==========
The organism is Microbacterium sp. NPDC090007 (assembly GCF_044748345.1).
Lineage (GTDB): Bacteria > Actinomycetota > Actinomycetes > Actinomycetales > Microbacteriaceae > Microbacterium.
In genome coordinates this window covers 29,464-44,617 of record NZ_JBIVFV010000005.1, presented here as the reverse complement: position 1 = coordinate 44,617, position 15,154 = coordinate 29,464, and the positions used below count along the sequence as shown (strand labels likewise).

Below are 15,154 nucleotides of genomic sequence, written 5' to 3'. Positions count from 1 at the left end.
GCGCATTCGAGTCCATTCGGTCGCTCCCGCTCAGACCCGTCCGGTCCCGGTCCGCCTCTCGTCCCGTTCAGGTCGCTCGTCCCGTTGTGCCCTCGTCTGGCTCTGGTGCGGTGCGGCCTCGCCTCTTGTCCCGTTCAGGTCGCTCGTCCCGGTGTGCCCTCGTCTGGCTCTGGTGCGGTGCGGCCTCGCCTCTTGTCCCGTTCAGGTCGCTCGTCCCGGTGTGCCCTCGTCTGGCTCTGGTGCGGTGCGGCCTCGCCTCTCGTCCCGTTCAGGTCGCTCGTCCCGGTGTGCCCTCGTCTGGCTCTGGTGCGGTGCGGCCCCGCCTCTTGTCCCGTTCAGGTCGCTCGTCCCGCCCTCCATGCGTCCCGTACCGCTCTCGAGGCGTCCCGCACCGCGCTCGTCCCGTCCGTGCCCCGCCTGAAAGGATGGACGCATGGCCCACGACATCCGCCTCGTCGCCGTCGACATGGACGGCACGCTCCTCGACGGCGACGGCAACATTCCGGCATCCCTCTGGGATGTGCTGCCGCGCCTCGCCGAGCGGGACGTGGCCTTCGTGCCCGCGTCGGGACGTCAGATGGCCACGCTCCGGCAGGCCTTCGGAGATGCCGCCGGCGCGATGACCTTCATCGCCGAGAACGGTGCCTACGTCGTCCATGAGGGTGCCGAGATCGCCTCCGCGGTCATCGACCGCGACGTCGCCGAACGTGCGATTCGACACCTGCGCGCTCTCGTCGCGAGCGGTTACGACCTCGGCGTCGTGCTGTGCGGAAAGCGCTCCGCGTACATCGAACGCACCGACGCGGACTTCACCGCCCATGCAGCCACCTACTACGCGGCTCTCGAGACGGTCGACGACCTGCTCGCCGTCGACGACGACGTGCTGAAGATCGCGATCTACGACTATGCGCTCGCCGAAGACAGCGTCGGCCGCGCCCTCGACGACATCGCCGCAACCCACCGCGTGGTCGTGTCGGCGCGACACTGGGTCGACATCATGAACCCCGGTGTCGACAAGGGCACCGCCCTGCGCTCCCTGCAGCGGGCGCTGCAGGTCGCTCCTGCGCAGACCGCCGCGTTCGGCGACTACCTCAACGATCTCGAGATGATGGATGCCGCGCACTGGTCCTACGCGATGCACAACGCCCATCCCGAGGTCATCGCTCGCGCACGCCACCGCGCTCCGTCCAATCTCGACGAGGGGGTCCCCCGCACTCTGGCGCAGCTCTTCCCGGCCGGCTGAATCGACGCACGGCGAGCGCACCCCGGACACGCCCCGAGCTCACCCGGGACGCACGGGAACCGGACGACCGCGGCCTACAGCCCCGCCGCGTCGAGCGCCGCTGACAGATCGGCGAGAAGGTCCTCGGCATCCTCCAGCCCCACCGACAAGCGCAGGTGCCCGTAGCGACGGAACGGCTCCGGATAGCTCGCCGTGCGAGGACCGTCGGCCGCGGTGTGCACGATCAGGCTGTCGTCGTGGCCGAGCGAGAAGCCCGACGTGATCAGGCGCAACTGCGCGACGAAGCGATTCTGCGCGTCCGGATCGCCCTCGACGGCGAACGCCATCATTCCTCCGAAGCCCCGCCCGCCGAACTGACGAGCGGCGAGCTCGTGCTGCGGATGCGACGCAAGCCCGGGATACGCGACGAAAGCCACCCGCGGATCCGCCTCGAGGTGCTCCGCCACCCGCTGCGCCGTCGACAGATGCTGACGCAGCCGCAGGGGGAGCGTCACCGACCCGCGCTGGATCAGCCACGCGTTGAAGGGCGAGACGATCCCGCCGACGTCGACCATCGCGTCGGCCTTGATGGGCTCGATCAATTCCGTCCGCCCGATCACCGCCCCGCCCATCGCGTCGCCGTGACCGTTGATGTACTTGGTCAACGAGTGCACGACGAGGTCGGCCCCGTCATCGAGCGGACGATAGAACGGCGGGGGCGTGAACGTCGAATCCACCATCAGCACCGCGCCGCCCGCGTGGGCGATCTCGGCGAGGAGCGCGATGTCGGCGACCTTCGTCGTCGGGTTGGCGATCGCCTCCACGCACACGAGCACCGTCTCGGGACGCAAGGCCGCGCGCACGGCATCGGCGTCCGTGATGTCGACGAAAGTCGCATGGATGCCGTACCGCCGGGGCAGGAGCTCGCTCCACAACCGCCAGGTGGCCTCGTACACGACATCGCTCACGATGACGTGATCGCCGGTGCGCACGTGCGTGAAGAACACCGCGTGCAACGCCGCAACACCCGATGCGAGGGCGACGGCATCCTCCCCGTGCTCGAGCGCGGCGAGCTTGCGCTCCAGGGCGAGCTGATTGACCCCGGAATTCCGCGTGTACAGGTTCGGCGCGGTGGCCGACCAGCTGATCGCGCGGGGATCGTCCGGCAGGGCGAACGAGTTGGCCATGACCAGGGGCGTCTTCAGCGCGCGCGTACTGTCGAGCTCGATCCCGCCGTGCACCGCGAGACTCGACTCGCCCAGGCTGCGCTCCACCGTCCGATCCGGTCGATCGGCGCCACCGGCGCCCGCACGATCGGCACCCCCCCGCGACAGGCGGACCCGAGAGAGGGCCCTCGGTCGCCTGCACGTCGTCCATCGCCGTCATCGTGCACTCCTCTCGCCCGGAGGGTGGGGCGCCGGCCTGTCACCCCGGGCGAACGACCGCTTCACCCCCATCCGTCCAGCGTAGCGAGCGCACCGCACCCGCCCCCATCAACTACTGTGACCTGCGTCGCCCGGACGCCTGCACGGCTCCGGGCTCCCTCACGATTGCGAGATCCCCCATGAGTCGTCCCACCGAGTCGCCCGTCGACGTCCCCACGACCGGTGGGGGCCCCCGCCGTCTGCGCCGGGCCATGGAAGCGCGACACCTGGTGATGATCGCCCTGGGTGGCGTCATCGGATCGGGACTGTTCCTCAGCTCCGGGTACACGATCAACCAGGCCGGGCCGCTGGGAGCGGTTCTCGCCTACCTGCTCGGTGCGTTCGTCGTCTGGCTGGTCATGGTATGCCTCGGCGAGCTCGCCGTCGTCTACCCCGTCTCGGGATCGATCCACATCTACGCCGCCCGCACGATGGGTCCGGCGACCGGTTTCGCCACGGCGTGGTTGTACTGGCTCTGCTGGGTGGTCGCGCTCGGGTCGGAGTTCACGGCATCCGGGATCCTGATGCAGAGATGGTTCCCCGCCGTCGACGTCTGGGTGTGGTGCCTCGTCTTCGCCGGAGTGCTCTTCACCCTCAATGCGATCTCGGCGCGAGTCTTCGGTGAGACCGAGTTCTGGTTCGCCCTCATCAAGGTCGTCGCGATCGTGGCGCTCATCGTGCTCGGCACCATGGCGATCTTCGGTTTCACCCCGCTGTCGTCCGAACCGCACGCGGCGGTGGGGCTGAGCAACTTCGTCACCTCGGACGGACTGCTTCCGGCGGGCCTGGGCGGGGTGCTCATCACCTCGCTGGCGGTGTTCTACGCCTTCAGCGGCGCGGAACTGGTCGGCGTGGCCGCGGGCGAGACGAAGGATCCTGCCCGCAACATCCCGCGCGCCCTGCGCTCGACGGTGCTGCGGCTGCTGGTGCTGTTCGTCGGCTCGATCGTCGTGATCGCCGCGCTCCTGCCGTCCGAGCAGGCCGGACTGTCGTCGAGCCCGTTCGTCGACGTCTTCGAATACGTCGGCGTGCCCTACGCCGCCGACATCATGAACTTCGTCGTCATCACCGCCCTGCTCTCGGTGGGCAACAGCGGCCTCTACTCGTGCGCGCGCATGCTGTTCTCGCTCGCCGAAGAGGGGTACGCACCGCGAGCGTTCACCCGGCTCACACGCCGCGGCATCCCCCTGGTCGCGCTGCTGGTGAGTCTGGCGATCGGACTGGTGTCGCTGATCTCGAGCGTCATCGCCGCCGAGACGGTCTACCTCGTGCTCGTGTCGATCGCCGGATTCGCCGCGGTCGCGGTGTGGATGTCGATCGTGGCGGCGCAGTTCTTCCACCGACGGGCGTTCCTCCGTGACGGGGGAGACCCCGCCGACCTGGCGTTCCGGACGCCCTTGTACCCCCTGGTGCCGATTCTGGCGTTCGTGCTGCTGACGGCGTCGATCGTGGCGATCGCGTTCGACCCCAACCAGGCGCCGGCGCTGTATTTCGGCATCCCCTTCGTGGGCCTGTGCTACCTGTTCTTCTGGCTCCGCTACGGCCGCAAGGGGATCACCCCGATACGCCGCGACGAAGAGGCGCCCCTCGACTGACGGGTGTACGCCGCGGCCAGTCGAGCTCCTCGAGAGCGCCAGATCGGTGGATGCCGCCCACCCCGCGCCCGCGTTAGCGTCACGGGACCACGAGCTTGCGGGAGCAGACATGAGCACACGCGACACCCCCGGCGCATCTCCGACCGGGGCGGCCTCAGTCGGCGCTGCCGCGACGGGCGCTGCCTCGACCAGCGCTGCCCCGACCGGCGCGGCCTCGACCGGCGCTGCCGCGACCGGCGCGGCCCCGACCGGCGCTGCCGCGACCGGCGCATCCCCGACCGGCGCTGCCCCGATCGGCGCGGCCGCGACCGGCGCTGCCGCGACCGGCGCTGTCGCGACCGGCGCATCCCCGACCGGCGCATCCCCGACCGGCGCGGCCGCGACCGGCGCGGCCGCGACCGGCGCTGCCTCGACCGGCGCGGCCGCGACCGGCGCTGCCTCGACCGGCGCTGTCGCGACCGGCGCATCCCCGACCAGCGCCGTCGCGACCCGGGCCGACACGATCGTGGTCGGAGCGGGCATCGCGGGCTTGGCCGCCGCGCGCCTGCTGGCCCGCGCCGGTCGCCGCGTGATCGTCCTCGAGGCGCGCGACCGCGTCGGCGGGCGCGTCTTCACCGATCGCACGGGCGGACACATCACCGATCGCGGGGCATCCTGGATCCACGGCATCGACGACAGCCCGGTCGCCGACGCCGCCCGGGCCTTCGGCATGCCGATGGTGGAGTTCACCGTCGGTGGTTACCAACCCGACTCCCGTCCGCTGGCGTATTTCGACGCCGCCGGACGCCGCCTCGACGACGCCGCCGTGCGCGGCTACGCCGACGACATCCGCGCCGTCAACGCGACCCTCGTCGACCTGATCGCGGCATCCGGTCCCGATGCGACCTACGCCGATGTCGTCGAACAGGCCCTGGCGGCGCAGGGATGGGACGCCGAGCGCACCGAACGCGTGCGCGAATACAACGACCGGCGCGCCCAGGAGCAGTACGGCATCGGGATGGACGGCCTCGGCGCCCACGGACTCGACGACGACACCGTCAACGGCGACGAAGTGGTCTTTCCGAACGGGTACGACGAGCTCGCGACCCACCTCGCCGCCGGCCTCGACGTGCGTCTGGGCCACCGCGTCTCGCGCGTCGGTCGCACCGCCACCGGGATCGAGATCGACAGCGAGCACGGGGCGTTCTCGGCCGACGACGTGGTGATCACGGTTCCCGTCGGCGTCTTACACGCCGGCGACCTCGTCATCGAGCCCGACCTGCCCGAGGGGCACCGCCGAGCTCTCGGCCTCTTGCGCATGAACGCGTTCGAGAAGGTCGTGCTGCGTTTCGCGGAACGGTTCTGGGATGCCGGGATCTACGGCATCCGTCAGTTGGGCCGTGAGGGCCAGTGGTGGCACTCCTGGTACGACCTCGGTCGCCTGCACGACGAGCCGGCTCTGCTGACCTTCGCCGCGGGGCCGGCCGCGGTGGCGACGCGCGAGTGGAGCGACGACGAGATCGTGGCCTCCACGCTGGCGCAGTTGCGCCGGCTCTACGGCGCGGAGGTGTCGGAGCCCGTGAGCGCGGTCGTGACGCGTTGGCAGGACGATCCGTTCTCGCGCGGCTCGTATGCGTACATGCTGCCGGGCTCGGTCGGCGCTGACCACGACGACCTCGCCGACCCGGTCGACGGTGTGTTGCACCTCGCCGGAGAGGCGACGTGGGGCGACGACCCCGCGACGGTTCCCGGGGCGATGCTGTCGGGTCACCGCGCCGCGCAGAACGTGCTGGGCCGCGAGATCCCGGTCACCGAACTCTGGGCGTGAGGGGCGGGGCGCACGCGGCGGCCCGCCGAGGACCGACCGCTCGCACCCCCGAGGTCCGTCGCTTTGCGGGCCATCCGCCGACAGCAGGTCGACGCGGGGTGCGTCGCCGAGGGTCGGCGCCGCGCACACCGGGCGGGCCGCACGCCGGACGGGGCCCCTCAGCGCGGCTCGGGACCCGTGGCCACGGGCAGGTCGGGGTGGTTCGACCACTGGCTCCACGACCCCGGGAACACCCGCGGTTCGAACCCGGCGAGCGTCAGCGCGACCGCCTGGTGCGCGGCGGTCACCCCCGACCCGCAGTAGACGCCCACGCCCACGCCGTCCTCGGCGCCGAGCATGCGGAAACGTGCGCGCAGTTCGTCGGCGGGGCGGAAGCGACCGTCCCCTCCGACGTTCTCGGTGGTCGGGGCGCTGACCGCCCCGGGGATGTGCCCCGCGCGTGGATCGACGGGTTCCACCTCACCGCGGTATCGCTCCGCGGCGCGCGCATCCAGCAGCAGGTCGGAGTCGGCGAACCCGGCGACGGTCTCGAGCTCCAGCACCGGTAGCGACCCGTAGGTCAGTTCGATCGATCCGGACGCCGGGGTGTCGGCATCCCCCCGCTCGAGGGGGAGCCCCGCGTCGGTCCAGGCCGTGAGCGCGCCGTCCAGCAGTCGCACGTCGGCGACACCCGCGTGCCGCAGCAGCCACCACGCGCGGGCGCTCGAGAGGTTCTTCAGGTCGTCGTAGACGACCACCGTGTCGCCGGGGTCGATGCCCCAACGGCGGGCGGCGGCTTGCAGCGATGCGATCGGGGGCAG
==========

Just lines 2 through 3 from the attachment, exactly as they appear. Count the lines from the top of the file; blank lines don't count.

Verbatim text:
Lineage (GTDB): Bacteria > Actinomycetota > Actinomycetes > Actinomycetales > Microbacteriaceae > Microbacterium.
In genome coordinates this window covers 29,464-44,617 of record NZ_JBIVFV010000005.1, presented here as the reverse complement: position 1 = coordinate 44,617, position 15,154 = coordinate 29,464, and the positions used below count along the sequence as shown (strand labels likewise).